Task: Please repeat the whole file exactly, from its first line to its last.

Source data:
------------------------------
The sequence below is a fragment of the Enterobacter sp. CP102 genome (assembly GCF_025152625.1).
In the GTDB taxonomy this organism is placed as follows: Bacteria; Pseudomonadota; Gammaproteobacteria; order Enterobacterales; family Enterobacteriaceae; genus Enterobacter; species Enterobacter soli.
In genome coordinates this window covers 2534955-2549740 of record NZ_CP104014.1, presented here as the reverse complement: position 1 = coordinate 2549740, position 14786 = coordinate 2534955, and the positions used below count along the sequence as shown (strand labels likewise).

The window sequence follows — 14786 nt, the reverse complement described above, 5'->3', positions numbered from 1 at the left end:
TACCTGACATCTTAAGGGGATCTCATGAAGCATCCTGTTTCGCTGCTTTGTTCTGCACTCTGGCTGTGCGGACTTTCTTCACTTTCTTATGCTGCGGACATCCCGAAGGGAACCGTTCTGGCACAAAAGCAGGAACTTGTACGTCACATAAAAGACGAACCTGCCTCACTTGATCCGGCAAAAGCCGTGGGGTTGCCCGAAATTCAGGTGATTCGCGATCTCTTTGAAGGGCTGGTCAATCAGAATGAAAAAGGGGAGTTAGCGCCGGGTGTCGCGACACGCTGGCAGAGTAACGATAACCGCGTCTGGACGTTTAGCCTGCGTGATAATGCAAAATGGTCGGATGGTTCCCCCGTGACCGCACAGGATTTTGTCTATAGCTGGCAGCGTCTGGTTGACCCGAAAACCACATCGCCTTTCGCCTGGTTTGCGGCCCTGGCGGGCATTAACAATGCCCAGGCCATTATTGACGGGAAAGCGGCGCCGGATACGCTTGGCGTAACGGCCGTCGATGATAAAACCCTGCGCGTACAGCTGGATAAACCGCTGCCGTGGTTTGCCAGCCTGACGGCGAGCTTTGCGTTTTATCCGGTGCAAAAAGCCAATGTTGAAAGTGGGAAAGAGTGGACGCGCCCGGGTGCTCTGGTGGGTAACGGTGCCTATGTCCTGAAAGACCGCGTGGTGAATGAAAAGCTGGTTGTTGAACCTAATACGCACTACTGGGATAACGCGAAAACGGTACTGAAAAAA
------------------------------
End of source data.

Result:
The sequence below is a fragment of the Enterobacter sp. CP102 genome (assembly GCF_025152625.1).
In the GTDB taxonomy this organism is placed as follows: Bacteria; Pseudomonadota; Gammaproteobacteria; order Enterobacterales; family Enterobacteriaceae; genus Enterobacter; species Enterobacter soli.
In genome coordinates this window covers 2534955-2549740 of record NZ_CP104014.1, presented here as the reverse complement: position 1 = coordinate 2549740, position 14786 = coordinate 2534955, and the positions used below count along the sequence as shown (strand labels likewise).

The window sequence follows — 14786 nt, the reverse complement described above, 5'->3', positions numbered from 1 at the left end:
TACCTGACATCTTAAGGGGATCTCATGAAGCATCCTGTTTCGCTGCTTTGTTCTGCACTCTGGCTGTGCGGACTTTCTTCACTTTCTTATGCTGCGGACATCCCGAAGGGAACCGTTCTGGCACAAAAGCAGGAACTTGTACGTCACATAAAAGACGAACCTGCCTCACTTGATCCGGCAAAAGCCGTGGGGTTGCCCGAAATTCAGGTGATTCGCGATCTCTTTGAAGGGCTGGTCAATCAGAATGAAAAAGGGGAGTTAGCGCCGGGTGTCGCGACACGCTGGCAGAGTAACGATAACCGCGTCTGGACGTTTAGCCTGCGTGATAATGCAAAATGGTCGGATGGTTCCCCCGTGACCGCACAGGATTTTGTCTATAGCTGGCAGCGTCTGGTTGACCCGAAAACCACATCGCCTTTCGCCTGGTTTGCGGCCCTGGCGGGCATTAACAATGCCCAGGCCATTATTGACGGGAAAGCGGCGCCGGATACGCTTGGCGTAACGGCCGTCGATGATAAAACCCTGCGCGTACAGCTGGATAAACCGCTGCCGTGGTTTGCCAGCCTGACGGCGAGCTTTGCGTTTTATCCGGTGCAAAAAGCCAATGTTGAAAGTGGGAAAGAGTGGACGCGCCCGGGTGCTCTGGTGGGTAACGGTGCCTATGTCCTGAAAGACCGCGTGGTGAATGAAAAGCTGGTTGTTGAACCTAATACGCACTACTGGGATAACGCGAAAACGGTACTGAAAAAA